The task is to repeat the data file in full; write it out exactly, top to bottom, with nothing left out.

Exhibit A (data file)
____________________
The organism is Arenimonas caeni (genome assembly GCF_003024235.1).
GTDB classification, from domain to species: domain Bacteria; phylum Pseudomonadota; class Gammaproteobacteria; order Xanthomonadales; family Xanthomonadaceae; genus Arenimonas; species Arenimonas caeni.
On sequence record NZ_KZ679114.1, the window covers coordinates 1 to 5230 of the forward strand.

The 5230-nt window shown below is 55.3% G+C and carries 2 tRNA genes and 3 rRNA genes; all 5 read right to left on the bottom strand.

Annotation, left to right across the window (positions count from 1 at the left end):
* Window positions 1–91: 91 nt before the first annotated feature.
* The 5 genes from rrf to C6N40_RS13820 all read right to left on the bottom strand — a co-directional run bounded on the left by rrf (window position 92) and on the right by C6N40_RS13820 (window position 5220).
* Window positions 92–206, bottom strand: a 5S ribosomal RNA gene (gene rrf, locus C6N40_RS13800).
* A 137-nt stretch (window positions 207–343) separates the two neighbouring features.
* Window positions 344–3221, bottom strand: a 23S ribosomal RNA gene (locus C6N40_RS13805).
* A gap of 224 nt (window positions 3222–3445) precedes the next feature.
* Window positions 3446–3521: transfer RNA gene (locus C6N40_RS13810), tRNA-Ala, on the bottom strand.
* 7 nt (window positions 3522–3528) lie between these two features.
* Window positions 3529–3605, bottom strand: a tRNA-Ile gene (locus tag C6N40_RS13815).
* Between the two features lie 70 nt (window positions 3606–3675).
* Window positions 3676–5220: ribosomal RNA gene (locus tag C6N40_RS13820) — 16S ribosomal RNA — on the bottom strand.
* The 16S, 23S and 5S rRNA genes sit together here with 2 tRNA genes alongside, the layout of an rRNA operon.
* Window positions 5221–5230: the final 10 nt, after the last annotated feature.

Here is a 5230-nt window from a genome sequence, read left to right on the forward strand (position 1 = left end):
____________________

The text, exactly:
The organism is Arenimonas caeni (genome assembly GCF_003024235.1).
GTDB classification, from domain to species: domain Bacteria; phylum Pseudomonadota; class Gammaproteobacteria; order Xanthomonadales; family Xanthomonadaceae; genus Arenimonas; species Arenimonas caeni.
On sequence record NZ_KZ679114.1, the window covers coordinates 1 to 5230 of the forward strand.

The 5230-nt window shown below is 55.3% G+C and carries 2 tRNA genes and 3 rRNA genes; all 5 read right to left on the bottom strand.

Annotation, left to right across the window (positions count from 1 at the left end):
* Window positions 1–91: 91 nt before the first annotated feature.
* The 5 genes from rrf to C6N40_RS13820 all read right to left on the bottom strand — a co-directional run bounded on the left by rrf (window position 92) and on the right by C6N40_RS13820 (window position 5220).
* Window positions 92–206, bottom strand: a 5S ribosomal RNA gene (gene rrf, locus C6N40_RS13800).
* A 137-nt stretch (window positions 207–343) separates the two neighbouring features.
* Window positions 344–3221, bottom strand: a 23S ribosomal RNA gene (locus C6N40_RS13805).
* A gap of 224 nt (window positions 3222–3445) precedes the next feature.
* Window positions 3446–3521: transfer RNA gene (locus C6N40_RS13810), tRNA-Ala, on the bottom strand.
* 7 nt (window positions 3522–3528) lie between these two features.
* Window positions 3529–3605, bottom strand: a tRNA-Ile gene (locus tag C6N40_RS13815).
* Between the two features lie 70 nt (window positions 3606–3675).
* Window positions 3676–5220: ribosomal RNA gene (locus tag C6N40_RS13820) — 16S ribosomal RNA — on the bottom strand.
* The 16S, 23S and 5S rRNA genes sit together here with 2 tRNA genes alongside, the layout of an rRNA operon.
* Window positions 5221–5230: the final 10 nt, after the last annotated feature.

Here is a 5230-nt window from a genome sequence, read left to right on the forward strand (position 1 = left end):